The inside of the iPad is just as impressive as the outside. The Pro has an A12X Bionic chip, which is kind of a turbocharged version of the processor that’s packed into every iPhone XS and XR. It has eight cores: four for super demanding work, like playing Fortnite, and four more for easier tasks, like perusing your email. This year, it can mix and match those cores more efficiently, giving it almost 2x better multi-core performance than before. The graphics chip also pumps out around 2x more power, all without compromising the 10-hour battery life every iPad has gotten.
Apple claims the new iPad Pro is faster than 92 percent of all laptops sold in the past year, including some with an Intel Core i7 CPU, and compared its game graphics prowess to an Xbox One S. No apps or games I’ve used have been able to make the Pro break a sweat at all and benchmark numbers have been impressive.
Photographers and video editors might like the new storage options. The Pro comes with 64GB of memory by default, but you can bump that number as high as 1TB. And since this tablet has a USB-C charging port, you can more easily connect it to a camera, external monitor, and other accessories. Yes, that is singular. There is only one port. Start shopping for dongles if you need more. Apple now sells a ton of them. And pick up some good wireless headphones while you’re at it. Though Apple’s redesigned quad speakers sound amazing for a tablet (or laptop), the headphone jack is gone.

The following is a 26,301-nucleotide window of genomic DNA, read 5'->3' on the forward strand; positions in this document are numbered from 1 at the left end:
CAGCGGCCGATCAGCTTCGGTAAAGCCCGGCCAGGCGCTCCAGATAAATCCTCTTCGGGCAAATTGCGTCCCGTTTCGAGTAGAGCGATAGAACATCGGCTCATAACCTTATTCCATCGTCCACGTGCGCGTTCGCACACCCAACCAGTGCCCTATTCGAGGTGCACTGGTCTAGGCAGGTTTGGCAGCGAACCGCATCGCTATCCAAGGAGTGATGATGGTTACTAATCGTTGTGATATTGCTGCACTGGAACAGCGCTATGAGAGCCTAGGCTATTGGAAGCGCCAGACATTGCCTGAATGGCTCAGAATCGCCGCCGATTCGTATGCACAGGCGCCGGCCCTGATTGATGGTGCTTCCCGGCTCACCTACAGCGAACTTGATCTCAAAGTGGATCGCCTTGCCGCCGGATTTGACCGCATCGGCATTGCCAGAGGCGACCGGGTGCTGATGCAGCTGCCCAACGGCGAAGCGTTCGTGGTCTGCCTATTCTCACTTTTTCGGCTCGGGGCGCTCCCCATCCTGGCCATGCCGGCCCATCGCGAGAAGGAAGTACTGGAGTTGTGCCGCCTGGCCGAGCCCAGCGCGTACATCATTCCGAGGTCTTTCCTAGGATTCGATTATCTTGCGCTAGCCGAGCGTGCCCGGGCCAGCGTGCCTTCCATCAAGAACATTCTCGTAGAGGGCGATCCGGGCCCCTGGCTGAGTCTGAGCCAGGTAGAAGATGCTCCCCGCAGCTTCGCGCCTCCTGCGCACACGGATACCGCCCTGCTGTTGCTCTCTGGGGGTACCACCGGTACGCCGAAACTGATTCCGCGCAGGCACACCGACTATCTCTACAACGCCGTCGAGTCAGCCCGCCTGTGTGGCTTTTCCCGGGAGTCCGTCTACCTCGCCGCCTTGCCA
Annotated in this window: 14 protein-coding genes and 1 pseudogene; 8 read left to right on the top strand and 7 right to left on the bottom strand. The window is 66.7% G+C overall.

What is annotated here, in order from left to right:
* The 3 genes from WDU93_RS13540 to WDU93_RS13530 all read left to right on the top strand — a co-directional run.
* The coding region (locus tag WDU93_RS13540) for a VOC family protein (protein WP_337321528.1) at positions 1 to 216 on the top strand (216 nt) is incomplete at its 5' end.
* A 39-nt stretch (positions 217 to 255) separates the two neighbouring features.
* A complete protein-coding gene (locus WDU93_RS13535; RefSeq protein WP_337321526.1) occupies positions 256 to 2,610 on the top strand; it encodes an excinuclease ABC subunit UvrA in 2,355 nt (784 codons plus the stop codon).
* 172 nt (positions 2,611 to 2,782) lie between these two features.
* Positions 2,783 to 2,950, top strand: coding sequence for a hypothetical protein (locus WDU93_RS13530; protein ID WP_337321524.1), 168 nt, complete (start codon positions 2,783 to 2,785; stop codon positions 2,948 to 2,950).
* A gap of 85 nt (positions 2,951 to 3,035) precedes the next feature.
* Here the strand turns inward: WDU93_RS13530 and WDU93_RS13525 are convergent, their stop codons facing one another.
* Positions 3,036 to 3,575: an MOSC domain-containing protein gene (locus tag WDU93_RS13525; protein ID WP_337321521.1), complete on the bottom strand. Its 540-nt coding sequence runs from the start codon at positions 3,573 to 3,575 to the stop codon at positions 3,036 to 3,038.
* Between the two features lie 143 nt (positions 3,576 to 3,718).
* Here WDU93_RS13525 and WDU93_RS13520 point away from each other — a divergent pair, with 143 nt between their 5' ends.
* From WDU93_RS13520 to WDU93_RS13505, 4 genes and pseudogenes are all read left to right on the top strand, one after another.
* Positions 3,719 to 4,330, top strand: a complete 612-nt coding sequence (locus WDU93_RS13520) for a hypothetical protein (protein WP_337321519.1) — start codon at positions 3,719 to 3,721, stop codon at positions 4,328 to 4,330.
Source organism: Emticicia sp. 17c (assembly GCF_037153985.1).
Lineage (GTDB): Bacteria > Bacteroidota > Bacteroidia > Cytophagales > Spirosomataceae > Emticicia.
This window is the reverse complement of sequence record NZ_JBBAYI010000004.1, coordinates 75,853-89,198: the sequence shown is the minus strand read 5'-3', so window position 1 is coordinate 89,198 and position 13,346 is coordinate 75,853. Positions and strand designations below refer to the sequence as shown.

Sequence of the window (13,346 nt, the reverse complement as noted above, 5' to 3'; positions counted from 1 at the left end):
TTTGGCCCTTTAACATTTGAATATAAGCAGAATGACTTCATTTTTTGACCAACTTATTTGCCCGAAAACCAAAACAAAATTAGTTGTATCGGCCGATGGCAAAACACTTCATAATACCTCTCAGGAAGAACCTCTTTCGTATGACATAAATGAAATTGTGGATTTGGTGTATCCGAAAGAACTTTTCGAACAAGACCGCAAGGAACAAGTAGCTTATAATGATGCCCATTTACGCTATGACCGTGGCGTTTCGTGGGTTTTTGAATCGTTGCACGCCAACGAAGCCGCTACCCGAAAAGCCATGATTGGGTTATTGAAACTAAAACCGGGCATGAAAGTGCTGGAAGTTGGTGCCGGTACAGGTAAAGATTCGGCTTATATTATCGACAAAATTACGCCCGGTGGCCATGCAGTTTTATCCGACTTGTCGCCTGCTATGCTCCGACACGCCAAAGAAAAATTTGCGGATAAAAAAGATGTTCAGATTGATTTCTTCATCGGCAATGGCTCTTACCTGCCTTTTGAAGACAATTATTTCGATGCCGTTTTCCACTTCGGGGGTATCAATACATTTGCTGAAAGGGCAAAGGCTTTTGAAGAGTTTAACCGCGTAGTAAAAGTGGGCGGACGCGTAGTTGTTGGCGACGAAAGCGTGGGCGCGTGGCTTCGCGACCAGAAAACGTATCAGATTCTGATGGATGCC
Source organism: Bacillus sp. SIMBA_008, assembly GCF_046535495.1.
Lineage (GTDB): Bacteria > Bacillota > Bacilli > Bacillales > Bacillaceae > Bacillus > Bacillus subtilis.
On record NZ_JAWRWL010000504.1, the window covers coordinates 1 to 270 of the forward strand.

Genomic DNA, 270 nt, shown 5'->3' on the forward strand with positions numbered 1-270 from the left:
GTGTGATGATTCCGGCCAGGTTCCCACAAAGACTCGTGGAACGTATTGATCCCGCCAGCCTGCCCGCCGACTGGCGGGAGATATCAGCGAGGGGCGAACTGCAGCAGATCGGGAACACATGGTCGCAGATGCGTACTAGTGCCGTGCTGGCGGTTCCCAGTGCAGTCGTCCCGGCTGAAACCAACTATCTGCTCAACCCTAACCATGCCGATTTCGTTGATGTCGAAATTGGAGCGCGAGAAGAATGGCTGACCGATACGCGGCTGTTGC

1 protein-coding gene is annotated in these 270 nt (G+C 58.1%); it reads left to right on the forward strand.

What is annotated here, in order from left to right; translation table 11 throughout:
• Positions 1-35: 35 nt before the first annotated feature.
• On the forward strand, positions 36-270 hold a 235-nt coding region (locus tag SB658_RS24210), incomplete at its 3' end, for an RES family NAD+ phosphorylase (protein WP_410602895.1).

Pencil or Keyboard?
Apple redesigned its two key accessories for the new iPad Pro. The new Apple Pencil ($ 129) and Smart Keyboard Folio ($ 179) each got noticeable upgrades this year. The one you choose may indicate how much you’ll like your new iPad Pro.
The Apple Pencil is my favorite. It now has a matte plastic design and comes flat on one side so it can magnetically snap onto the edge of either size iPad Pro—automatically pairing via Bluetooth and charging. It’s hard to stress how much of a game changer this simple magnetic charging is, but it eliminates a lot of needless steps. The Pencil is always charged, paired, and ready to go. (Just be careful; it can still snap off in your bag.)
I’m a god-awful artist, but I found myself doodling on the iPad Pro. Three years after its debut, the refined Pencil is still the most responsive, accurate digital writing tool I’ve ever used. It’s fun to try out different virtual drawing tools, like colored pencils, and as a leftie, I love that iPad never thinks I’m trying to draw with my palm.